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Scrum Principles

Scrum principles are the foundation on which the Scrum framework is based. The principles of Scrum can be applied to any type of project or organization, and they must be adhered to in order to ensure appropriate application of Scrum. The aspects and processes of Scrum can be modified to meet the requirements of the project, or the organization using it, but Scrum principles are non-negotiable and must be applied as described in the framework presented in A Guide to the Scrum Body of Knowledge (SBOK® Guide). Keeping the principles intact and using them appropriately instills confidence to the user of the Scrum framework with regard to attaining the objectives of the project. Principles are considered to be the core guidelines for applying the Scrum framework.

Scrum principles

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The six Scrum principles

  1. Empirical Process Control - This principle emphasizes the core philosophy of Scrum based on the three main ideas of transparency, inspection, and adaptation. Empirical process control aids learning through experimentation, especially when the problem is not well defined or when there are no clear solutions. More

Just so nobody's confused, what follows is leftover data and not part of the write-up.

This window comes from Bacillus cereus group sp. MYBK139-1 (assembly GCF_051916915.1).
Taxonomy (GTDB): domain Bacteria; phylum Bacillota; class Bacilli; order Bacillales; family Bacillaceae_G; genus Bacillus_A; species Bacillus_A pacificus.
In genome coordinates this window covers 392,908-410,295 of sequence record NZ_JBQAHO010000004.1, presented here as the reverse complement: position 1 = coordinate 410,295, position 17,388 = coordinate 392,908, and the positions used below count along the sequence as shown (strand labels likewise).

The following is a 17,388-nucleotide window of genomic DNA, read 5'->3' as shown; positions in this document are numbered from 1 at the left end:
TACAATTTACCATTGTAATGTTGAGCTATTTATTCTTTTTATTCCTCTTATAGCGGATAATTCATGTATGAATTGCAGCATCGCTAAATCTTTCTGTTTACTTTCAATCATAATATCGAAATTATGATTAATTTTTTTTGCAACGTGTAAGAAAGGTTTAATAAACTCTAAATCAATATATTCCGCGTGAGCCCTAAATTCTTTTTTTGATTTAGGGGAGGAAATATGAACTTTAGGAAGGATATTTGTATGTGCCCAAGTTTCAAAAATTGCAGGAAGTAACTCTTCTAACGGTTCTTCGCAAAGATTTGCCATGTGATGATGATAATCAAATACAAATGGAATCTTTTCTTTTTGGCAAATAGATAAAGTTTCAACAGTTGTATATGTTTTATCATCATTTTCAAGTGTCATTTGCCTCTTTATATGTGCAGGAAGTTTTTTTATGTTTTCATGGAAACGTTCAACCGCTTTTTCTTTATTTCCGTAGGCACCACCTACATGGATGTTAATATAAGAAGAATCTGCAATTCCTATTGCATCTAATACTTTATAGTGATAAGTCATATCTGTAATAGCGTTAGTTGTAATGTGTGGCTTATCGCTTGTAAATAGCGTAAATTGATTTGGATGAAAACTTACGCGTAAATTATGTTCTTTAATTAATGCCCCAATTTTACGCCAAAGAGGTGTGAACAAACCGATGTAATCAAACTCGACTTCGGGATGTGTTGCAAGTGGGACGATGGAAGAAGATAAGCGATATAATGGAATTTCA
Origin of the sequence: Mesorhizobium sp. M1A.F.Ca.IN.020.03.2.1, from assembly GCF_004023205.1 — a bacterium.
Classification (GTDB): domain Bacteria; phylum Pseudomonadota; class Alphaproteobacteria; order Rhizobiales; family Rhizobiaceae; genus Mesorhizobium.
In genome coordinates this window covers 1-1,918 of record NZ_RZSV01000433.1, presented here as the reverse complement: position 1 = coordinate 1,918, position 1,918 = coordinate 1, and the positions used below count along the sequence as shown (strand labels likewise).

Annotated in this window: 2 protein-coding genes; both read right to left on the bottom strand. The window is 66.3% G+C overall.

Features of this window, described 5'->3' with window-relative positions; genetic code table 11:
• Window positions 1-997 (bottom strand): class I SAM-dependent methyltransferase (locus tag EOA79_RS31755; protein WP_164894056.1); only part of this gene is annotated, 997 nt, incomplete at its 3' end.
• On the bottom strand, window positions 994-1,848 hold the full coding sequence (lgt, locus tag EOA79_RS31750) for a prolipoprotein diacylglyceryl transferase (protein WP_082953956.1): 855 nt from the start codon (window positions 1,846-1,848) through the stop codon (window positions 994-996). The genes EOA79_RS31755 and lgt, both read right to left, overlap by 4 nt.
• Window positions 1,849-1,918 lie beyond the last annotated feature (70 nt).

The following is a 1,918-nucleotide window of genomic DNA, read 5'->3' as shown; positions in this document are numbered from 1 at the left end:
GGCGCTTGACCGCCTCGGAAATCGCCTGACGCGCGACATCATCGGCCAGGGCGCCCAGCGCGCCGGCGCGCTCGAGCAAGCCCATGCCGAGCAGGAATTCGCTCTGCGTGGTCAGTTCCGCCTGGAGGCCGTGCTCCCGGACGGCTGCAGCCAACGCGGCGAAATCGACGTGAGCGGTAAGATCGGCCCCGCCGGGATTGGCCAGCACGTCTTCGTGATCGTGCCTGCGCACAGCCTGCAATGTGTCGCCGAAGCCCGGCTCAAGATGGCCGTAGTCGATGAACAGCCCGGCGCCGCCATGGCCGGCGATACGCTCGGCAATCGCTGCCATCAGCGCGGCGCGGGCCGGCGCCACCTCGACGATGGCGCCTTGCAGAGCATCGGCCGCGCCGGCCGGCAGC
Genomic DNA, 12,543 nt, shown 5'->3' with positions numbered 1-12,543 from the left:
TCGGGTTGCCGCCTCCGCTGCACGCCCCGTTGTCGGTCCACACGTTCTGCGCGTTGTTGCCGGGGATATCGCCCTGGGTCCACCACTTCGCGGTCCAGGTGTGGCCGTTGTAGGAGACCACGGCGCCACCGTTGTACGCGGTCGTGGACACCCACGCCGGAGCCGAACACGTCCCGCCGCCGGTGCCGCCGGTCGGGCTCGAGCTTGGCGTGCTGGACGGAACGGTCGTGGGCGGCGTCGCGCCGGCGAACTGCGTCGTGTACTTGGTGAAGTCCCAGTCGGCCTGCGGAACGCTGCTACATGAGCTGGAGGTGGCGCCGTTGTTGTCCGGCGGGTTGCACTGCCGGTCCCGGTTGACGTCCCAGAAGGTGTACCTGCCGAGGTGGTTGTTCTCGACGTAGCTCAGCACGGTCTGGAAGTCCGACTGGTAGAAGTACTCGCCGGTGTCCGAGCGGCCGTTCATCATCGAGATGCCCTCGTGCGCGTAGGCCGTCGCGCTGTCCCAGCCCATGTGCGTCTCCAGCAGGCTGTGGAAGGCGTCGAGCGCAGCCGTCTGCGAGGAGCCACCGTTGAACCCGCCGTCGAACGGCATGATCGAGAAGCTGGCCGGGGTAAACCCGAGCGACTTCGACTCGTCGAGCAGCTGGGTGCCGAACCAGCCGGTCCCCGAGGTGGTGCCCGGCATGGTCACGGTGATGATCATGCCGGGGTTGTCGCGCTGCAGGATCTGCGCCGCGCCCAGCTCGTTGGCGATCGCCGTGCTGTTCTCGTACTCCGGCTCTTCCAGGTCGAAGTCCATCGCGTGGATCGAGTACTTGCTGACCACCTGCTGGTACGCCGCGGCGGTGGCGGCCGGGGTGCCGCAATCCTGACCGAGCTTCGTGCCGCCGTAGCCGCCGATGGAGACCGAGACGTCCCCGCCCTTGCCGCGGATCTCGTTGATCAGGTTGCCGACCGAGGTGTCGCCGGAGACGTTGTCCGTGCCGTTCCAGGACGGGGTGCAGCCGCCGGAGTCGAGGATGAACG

2. Self-organization - This principle focuses on today’s workers, who deliver significantly greater value when self-organized, and this results in better team buy-in and shared ownership; and an innovative and creative environment which is more conducive for growth. More
  3. Collaboration - This principle focuses on the three core dimensions related to collaborative work: awareness, articulation, and appropriation. It also advocates project delivery as a shared value-creation process with teams working and interacting together, as well as with the customer and other business stakeholders, to deliver the greatest value. More
  4. Value Based Prioritization - This principle highlights the focus of Scrum to deliver maximum business value, from early in the project and continuing throughout. More
  5. Time-boxing - This principle describes how time is considered a limiting constraint in Scrum and used to help effectively manage project planning and execution. Time-boxed elements in Scrum include Sprints, Daily Standup Meetings, Sprint Planning Meetings, Sprint Review Meetings, and Retrospect Sprint Meetings. More
  6. Iterative Development - This principle defines iterative development and emphasizes how to better manage changes and build products that satisfy customer needs. It also delineates the Product Owner’s and organization’s responsibilities related to iterative development. More

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